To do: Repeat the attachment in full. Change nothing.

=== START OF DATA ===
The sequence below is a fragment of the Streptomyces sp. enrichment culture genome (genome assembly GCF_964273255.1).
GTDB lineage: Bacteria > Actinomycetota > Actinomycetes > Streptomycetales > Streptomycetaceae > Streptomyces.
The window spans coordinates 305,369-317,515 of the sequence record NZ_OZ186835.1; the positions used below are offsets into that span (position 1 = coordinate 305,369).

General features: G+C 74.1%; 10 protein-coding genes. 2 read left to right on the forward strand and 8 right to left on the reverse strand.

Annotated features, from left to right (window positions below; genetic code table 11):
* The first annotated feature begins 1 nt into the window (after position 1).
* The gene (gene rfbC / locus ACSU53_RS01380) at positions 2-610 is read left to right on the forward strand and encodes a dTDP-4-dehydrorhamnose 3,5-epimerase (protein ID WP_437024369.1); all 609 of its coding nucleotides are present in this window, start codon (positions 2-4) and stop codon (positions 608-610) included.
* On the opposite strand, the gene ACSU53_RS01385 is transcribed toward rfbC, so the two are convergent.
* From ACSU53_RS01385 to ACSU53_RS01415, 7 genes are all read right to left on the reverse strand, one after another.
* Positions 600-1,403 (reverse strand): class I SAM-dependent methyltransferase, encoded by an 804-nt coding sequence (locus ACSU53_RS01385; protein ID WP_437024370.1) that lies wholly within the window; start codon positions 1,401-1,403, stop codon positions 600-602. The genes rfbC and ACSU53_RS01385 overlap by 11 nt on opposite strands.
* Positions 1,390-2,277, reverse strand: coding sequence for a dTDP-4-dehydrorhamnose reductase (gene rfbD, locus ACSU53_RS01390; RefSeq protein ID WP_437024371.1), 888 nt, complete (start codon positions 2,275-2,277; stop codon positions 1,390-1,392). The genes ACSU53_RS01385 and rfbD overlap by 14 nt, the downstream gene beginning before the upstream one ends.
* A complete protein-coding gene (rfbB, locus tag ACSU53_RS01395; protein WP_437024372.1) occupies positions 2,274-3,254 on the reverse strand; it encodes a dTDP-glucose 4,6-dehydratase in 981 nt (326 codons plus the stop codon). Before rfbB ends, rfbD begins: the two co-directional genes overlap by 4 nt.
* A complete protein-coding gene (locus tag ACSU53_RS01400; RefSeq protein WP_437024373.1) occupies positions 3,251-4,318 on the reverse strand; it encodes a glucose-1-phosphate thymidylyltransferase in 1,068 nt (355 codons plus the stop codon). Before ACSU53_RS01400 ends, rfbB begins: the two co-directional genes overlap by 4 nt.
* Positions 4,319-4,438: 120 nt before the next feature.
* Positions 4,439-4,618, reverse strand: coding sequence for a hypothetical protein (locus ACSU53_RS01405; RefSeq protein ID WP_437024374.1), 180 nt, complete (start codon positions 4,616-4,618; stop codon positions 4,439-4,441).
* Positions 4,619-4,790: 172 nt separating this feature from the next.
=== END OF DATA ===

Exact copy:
The sequence below is a fragment of the Streptomyces sp. enrichment culture genome (genome assembly GCF_964273255.1).
GTDB lineage: Bacteria > Actinomycetota > Actinomycetes > Streptomycetales > Streptomycetaceae > Streptomyces.
The window spans coordinates 305,369-317,515 of the sequence record NZ_OZ186835.1; the positions used below are offsets into that span (position 1 = coordinate 305,369).

General features: G+C 74.1%; 10 protein-coding genes. 2 read left to right on the forward strand and 8 right to left on the reverse strand.

Annotated features, from left to right (window positions below; genetic code table 11):
* The first annotated feature begins 1 nt into the window (after position 1).
* The gene (gene rfbC / locus ACSU53_RS01380) at positions 2-610 is read left to right on the forward strand and encodes a dTDP-4-dehydrorhamnose 3,5-epimerase (protein ID WP_437024369.1); all 609 of its coding nucleotides are present in this window, start codon (positions 2-4) and stop codon (positions 608-610) included.
* On the opposite strand, the gene ACSU53_RS01385 is transcribed toward rfbC, so the two are convergent.
* From ACSU53_RS01385 to ACSU53_RS01415, 7 genes are all read right to left on the reverse strand, one after another.
* Positions 600-1,403 (reverse strand): class I SAM-dependent methyltransferase, encoded by an 804-nt coding sequence (locus ACSU53_RS01385; protein ID WP_437024370.1) that lies wholly within the window; start codon positions 1,401-1,403, stop codon positions 600-602. The genes rfbC and ACSU53_RS01385 overlap by 11 nt on opposite strands.
* Positions 1,390-2,277, reverse strand: coding sequence for a dTDP-4-dehydrorhamnose reductase (gene rfbD, locus ACSU53_RS01390; RefSeq protein ID WP_437024371.1), 888 nt, complete (start codon positions 2,275-2,277; stop codon positions 1,390-1,392). The genes ACSU53_RS01385 and rfbD overlap by 14 nt, the downstream gene beginning before the upstream one ends.
* A complete protein-coding gene (rfbB, locus tag ACSU53_RS01395; protein WP_437024372.1) occupies positions 2,274-3,254 on the reverse strand; it encodes a dTDP-glucose 4,6-dehydratase in 981 nt (326 codons plus the stop codon). Before rfbB ends, rfbD begins: the two co-directional genes overlap by 4 nt.
* A complete protein-coding gene (locus tag ACSU53_RS01400; RefSeq protein WP_437024373.1) occupies positions 3,251-4,318 on the reverse strand; it encodes a glucose-1-phosphate thymidylyltransferase in 1,068 nt (355 codons plus the stop codon). Before ACSU53_RS01400 ends, rfbB begins: the two co-directional genes overlap by 4 nt.
* Positions 4,319-4,438: 120 nt before the next feature.
* Positions 4,439-4,618, reverse strand: coding sequence for a hypothetical protein (locus ACSU53_RS01405; RefSeq protein ID WP_437024374.1), 180 nt, complete (start codon positions 4,616-4,618; stop codon positions 4,439-4,441).
* Positions 4,619-4,790: 172 nt separating this feature from the next.